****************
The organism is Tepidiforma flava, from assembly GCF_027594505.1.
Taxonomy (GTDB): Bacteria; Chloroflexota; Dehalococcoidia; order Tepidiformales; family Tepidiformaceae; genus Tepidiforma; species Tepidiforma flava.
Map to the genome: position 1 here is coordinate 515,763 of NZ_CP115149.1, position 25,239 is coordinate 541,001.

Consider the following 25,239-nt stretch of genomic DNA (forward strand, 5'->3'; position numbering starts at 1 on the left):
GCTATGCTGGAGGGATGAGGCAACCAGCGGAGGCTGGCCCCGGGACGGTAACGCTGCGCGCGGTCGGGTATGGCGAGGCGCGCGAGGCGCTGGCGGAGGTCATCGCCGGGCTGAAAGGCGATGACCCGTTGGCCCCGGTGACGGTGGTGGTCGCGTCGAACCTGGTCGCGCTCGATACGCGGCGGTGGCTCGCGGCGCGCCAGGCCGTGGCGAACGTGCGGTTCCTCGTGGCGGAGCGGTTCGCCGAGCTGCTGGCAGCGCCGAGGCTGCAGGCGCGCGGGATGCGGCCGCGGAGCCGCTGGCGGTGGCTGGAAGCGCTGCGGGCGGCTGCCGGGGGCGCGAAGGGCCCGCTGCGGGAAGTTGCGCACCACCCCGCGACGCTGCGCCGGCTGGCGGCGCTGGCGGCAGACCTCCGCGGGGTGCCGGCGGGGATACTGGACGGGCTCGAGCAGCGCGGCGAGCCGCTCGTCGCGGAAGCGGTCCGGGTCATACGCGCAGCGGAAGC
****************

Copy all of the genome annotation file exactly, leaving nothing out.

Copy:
The organism is Tepidiforma flava, from assembly GCF_027594505.1.
Taxonomy (GTDB): Bacteria; Chloroflexota; Dehalococcoidia; order Tepidiformales; family Tepidiformaceae; genus Tepidiforma; species Tepidiforma flava.
Map to the genome: position 1 here is coordinate 515,763 of NZ_CP115149.1, position 25,239 is coordinate 541,001.

Consider the following 25,239-nt stretch of genomic DNA (forward strand, 5'->3'; position numbering starts at 1 on the left):
GCTATGCTGGAGGGATGAGGCAACCAGCGGAGGCTGGCCCCGGGACGGTAACGCTGCGCGCGGTCGGGTATGGCGAGGCGCGCGAGGCGCTGGCGGAGGTCATCGCCGGGCTGAAAGGCGATGACCCGTTGGCCCCGGTGACGGTGGTGGTCGCGTCGAACCTGGTCGCGCTCGATACGCGGCGGTGGCTCGCGGCGCGCCAGGCCGTGGCGAACGTGCGGTTCCTCGTGGCGGAGCGGTTCGCCGAGCTGCTGGCAGCGCCGAGGCTGCAGGCGCGCGGGATGCGGCCGCGGAGCCGCTGGCGGTGGCTGGAAGCGCTGCGGGCGGCTGCCGGGGGCGCGAAGGGCCCGCTGCGGGAAGTTGCGCACCACCCCGCGACGCTGCGCCGGCTGGCGGCGCTGGCGGCAGACCTCCGCGGGGTGCCGGCGGGGATACTGGACGGGCTCGAGCAGCGCGGCGAGCCGCTCGTCGCGGAAGCGGTCCGGGTCATACGCGCAGCGGAAGC